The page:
Land and buildings
V4.111 Exemption—land and buildings
The exemption for transactions relating to land is derived from Directive 2006/112/EC, arts 135(1)(j)–(l)1. Essentially, this relates to the leasing or letting of immovable property2, the supply of a building (other than a supply prior to first occupation) and the land on which it stands, and the supply of land which has not been built on (other than building land, as defined – albeit loosely – in Directive 2006/112/EEC, art 12). The ratio legis underlying the distinction between (broadly) old and new buildings, and (by implication) between building land and other land, has been described as follows3:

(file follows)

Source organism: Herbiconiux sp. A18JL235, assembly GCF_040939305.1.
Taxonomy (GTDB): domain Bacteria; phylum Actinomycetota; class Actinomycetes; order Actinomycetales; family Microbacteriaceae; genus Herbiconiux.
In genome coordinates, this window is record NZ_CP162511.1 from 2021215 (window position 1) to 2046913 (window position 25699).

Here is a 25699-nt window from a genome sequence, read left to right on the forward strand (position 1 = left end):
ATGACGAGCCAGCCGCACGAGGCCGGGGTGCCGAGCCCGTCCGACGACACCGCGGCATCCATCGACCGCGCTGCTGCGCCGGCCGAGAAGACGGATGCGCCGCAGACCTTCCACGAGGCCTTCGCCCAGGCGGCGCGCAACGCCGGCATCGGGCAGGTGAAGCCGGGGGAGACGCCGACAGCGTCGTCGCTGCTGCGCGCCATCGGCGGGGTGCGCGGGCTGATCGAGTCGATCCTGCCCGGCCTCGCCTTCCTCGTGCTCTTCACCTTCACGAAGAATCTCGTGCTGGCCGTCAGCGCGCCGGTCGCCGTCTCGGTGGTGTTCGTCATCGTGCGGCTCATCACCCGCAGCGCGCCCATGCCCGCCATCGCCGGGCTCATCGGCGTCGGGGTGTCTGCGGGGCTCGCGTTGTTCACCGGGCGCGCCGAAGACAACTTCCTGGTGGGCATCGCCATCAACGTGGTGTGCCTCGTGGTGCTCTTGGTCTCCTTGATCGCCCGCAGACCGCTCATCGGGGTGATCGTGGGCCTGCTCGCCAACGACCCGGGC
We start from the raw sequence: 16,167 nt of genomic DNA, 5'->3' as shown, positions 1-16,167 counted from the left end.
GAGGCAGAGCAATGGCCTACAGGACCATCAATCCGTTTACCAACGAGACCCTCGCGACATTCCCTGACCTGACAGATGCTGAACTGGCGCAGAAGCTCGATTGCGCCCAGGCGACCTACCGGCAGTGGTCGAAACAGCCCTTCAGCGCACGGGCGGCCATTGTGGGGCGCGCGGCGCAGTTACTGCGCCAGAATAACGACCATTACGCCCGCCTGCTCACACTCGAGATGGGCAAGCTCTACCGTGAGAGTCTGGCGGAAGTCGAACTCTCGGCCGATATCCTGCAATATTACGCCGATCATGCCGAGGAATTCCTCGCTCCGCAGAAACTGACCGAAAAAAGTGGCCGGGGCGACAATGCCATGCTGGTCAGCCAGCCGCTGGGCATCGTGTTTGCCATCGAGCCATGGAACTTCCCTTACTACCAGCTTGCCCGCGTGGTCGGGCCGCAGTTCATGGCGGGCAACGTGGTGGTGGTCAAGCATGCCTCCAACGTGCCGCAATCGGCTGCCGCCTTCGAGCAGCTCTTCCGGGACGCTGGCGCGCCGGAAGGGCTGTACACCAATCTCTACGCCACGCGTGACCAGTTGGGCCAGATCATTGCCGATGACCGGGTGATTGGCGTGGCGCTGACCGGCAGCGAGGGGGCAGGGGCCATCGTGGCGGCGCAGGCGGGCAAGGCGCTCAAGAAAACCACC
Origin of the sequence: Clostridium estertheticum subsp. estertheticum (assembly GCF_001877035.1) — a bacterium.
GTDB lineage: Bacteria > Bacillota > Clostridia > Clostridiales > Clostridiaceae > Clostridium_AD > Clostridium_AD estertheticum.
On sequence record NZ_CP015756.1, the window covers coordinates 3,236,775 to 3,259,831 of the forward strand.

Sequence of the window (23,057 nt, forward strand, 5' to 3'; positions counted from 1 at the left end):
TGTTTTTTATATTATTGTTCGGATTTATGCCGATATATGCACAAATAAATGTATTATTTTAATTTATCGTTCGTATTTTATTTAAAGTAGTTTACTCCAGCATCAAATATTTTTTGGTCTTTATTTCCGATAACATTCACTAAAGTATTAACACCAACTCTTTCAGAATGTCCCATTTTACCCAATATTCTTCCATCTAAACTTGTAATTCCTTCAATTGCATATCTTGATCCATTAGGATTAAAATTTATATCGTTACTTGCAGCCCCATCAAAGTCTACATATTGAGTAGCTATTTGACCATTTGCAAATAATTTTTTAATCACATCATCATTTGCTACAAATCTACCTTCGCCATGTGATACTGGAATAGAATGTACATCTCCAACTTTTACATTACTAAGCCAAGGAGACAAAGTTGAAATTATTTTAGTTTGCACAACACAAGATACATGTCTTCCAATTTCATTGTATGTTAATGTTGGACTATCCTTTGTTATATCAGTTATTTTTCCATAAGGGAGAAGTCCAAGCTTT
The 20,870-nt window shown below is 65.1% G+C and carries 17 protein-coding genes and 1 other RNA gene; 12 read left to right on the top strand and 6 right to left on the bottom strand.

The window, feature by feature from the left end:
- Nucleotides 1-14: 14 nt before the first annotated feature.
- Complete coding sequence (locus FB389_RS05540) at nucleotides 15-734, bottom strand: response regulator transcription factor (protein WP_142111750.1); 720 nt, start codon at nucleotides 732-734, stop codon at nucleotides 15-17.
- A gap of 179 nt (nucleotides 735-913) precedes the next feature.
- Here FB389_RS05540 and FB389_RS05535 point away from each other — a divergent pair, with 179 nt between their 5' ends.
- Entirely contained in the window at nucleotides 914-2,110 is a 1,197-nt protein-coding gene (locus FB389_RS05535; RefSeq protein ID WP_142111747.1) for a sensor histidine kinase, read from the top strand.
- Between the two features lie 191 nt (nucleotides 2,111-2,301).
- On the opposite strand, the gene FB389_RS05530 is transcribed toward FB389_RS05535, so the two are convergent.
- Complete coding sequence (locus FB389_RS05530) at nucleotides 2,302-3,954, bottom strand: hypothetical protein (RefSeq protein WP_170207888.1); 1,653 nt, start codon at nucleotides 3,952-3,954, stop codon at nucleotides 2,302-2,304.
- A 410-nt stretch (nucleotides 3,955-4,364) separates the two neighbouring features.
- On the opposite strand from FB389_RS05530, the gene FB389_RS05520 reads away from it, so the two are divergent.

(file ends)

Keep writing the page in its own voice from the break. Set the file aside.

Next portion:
The ratio legis of those provisions is the relative lack of added value generated by the sale of an old building. Even though it raises the concept of 'economic activity', within the meaning of Article 9 of the VAT Directive, the sale of a building following its first supply to a final consumer, which marks the end of the production process, does not generate any significant added value and must therefore, as a rule, be exempt.
Despite the exclusion of building land from exemption by Directive 2006/112/EC, art 135(1)(k), the ECJ has held that the UK is entitled to retain its pre-existing exemption under Directive 2006/112/EC, art 371 and Annex X Part B (formerly Directive 77/388/EEC, art 28(3)(b) and Annex F)4. For cases involving the meaning of building land, see Don Bosco Onroerend Goed BV v Staatssecretaris van
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